Karen McCabe said that, unlike the United States, there are few special education programs in China’s public schools. There are some private programs, which charge tuition.

“A lot of them are doing the best they can with what they have, which isn’t a lot,” Karen McCabe said.

Since both sisters speak Chinese, “we have an ability to help people that we wouldn’t have in other countries,” said Karen McCabe, who also works for the Randolph Community Partnership.

Based for now at Karen McCabe’s Fitch Terrace home, the charity has translated some materials on autism, a developmental disability that impairs social interaction and communication, and distributed them in China.

They’ve held workshops for parents and caregivers as well as teachers in Beijing and Nanjing, and have also formed a support groups for families of people with autism and another for young adults with mental illness and their families.

Karen McCabe said they hope to raise enough money eventually to take other American experts in special education to China and allow Chinese educators to receive training in the United States.

“It’s one thing for us to explain it,” Karen McCabe said. “It’s another thing for them to come over here and see it.”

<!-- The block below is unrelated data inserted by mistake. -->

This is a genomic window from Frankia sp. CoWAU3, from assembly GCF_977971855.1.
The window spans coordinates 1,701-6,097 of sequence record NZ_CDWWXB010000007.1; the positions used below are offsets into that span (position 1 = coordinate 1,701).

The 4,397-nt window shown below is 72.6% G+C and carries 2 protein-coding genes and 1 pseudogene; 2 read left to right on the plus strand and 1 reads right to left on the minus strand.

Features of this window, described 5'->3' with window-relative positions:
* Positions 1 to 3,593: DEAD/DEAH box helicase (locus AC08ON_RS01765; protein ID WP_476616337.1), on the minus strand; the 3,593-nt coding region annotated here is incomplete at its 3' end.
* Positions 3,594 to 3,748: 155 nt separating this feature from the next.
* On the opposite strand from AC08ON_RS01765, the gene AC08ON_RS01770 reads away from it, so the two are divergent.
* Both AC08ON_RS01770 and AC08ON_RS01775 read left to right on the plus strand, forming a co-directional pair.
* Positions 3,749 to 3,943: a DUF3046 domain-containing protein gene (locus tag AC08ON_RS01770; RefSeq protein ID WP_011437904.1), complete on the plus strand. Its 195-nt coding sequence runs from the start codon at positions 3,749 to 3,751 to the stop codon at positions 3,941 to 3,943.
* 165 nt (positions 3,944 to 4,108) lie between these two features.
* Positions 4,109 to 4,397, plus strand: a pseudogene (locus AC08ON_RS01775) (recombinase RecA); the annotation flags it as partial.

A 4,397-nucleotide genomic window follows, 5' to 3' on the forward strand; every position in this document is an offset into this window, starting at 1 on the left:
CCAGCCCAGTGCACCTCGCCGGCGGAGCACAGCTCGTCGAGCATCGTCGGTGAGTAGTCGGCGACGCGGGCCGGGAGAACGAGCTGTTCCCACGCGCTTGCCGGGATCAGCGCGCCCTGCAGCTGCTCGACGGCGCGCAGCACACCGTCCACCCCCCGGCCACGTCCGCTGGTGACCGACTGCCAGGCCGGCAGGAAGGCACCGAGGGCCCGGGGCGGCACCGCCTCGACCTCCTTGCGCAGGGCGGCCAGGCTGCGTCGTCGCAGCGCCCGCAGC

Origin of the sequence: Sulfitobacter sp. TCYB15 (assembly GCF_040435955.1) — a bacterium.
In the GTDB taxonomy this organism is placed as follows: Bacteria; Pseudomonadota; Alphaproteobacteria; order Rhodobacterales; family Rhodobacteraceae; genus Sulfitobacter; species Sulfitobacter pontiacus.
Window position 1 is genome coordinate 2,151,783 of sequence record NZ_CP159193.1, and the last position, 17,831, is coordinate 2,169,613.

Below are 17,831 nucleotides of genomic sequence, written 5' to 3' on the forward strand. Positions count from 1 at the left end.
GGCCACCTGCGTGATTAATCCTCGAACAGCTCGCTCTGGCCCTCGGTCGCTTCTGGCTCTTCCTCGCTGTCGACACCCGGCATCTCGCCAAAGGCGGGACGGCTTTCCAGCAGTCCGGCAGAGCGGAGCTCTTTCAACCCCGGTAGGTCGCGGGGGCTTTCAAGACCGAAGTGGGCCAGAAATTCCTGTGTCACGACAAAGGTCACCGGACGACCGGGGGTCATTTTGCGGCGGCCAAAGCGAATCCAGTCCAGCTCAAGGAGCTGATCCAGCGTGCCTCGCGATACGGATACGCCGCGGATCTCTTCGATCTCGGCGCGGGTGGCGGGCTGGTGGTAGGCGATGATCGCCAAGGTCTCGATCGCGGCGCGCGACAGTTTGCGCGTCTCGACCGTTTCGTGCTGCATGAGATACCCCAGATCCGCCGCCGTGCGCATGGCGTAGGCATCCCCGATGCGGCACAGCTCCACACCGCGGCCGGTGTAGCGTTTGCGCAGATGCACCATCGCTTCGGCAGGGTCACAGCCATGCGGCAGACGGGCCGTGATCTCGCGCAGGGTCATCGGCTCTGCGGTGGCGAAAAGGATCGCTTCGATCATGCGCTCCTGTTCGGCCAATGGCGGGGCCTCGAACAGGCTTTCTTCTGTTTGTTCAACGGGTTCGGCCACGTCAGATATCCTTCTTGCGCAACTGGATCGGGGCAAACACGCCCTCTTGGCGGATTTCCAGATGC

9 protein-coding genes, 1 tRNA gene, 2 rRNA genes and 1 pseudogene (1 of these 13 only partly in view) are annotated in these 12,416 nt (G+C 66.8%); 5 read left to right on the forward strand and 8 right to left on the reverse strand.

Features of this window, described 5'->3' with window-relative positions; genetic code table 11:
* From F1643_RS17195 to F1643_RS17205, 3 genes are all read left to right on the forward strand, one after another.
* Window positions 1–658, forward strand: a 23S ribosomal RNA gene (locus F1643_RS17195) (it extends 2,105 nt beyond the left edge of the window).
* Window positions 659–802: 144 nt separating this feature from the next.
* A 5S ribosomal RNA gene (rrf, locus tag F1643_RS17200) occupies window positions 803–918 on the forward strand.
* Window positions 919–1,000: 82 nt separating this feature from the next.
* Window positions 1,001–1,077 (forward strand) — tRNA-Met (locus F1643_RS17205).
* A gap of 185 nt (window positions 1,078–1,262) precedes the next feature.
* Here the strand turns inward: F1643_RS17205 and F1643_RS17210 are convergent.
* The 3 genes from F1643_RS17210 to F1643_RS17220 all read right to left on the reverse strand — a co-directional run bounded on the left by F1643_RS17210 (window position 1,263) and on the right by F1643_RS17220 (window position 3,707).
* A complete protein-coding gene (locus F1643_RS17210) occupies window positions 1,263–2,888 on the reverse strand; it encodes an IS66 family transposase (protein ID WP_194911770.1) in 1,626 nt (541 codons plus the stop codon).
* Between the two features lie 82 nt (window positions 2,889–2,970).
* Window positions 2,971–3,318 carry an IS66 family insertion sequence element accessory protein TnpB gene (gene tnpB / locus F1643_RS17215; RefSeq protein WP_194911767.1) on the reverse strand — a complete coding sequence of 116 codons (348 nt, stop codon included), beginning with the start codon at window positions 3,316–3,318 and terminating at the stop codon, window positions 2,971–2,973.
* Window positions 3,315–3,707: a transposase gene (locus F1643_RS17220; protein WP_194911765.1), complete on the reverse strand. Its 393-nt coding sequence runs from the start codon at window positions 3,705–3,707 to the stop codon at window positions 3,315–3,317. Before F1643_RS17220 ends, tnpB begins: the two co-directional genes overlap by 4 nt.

The Five Project gets its name from Zhang Ge’s love of the number. Now 24, she works shelving books in the the library of a community center in Nanjing.

Disability organizations push for accessibility in Zambia

From Zambia National Broadcasting Corp.:

The Zambia Agency for Persons with Disabilities has requested the government ensure business houses make their buildings user friendly for disabled persons.

Agency coordinator for Southern Province, Clement Phiri made the request at the Zambia National Association for Women with Disabilities Workshop in the tourist capital - Livingstone. Mr. Phiri noted that most buildings in the country have remained inaccessible to persons with disability.